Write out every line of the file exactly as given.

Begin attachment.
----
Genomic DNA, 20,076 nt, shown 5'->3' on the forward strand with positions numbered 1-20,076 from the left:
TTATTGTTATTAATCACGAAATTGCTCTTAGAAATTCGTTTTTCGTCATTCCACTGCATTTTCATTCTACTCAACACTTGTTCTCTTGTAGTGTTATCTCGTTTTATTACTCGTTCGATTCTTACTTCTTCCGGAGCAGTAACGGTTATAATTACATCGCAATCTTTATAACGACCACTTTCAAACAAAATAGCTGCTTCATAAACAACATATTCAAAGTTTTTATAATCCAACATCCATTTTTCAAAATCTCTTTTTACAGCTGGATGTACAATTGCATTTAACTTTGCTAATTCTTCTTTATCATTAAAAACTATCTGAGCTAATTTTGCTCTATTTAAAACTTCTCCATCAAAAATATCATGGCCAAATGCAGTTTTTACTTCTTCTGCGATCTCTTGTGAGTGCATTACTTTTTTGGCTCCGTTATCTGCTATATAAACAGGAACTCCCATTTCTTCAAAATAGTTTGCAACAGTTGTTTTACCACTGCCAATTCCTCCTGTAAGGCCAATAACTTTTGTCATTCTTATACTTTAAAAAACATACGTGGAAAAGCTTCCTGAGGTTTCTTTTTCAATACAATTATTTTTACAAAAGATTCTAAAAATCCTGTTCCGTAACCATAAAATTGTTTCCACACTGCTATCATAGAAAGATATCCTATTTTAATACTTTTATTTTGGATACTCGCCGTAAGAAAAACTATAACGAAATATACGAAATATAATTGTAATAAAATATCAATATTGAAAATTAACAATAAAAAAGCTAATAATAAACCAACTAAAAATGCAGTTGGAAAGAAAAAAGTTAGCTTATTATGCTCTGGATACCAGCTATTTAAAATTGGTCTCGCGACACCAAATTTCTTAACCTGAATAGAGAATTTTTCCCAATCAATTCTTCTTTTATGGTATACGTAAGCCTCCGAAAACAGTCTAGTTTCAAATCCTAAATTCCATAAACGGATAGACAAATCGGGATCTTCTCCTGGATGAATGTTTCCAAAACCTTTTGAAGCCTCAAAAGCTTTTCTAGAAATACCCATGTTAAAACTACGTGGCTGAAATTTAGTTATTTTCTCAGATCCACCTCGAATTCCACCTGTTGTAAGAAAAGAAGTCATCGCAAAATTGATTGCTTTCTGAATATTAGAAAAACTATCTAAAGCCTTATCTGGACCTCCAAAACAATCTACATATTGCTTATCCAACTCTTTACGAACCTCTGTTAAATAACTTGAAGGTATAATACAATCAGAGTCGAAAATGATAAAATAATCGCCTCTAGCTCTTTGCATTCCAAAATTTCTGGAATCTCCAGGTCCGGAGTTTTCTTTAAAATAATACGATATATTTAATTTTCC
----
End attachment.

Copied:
Genomic DNA, 20,076 nt, shown 5'->3' on the forward strand with positions numbered 1-20,076 from the left:
TTATTGTTATTAATCACGAAATTGCTCTTAGAAATTCGTTTTTCGTCATTCCACTGCATTTTCATTCTACTCAACACTTGTTCTCTTGTAGTGTTATCTCGTTTTATTACTCGTTCGATTCTTACTTCTTCCGGAGCAGTAACGGTTATAATTACATCGCAATCTTTATAACGACCACTTTCAAACAAAATAGCTGCTTCATAAACAACATATTCAAAGTTTTTATAATCCAACATCCATTTTTCAAAATCTCTTTTTACAGCTGGATGTACAATTGCATTTAACTTTGCTAATTCTTCTTTATCATTAAAAACTATCTGAGCTAATTTTGCTCTATTTAAAACTTCTCCATCAAAAATATCATGGCCAAATGCAGTTTTTACTTCTTCTGCGATCTCTTGTGAGTGCATTACTTTTTTGGCTCCGTTATCTGCTATATAAACAGGAACTCCCATTTCTTCAAAATAGTTTGCAACAGTTGTTTTACCACTGCCAATTCCTCCTGTAAGGCCAATAACTTTTGTCATTCTTATACTTTAAAAAACATACGTGGAAAAGCTTCCTGAGGTTTCTTTTTCAATACAATTATTTTTACAAAAGATTCTAAAAATCCTGTTCCGTAACCATAAAATTGTTTCCACACTGCTATCATAGAAAGATATCCTATTTTAATACTTTTATTTTGGATACTCGCCGTAAGAAAAACTATAACGAAATATACGAAATATAATTGTAATAAAATATCAATATTGAAAATTAACAATAAAAAAGCTAATAATAAACCAACTAAAAATGCAGTTGGAAAGAAAAAAGTTAGCTTATTATGCTCTGGATACCAGCTATTTAAAATTGGTCTCGCGACACCAAATTTCTTAACCTGAATAGAGAATTTTTCCCAATCAATTCTTCTTTTATGGTATACGTAAGCCTCCGAAAACAGTCTAGTTTCAAATCCTAAATTCCATAAACGGATAGACAAATCGGGATCTTCTCCTGGATGAATGTTTCCAAAACCTTTTGAAGCCTCAAAAGCTTTTCTAGAAATACCCATGTTAAAACTACGTGGCTGAAATTTAGTTATTTTCTCAGATCCACCTCGAATTCCACCTGTTGTAAGAAAAGAAGTCATCGCAAAATTGATTGCTTTCTGAATATTAGAAAAACTATCTAAAGCCTTATCTGGACCTCCAAAACAATCTACATATTGCTTATCCAACTCTTTACGAACCTCTGTTAAATAACTTGAAGGTATAATACAATCAGAGTCGAAAATGATAAAATAATCGCCTCTAGCTCTTTGCATTCCAAAATTTCTGGAATCTCCAGGTCCGGAGTTTTCTTTAAAATAATACGATATATTTAATTTTCC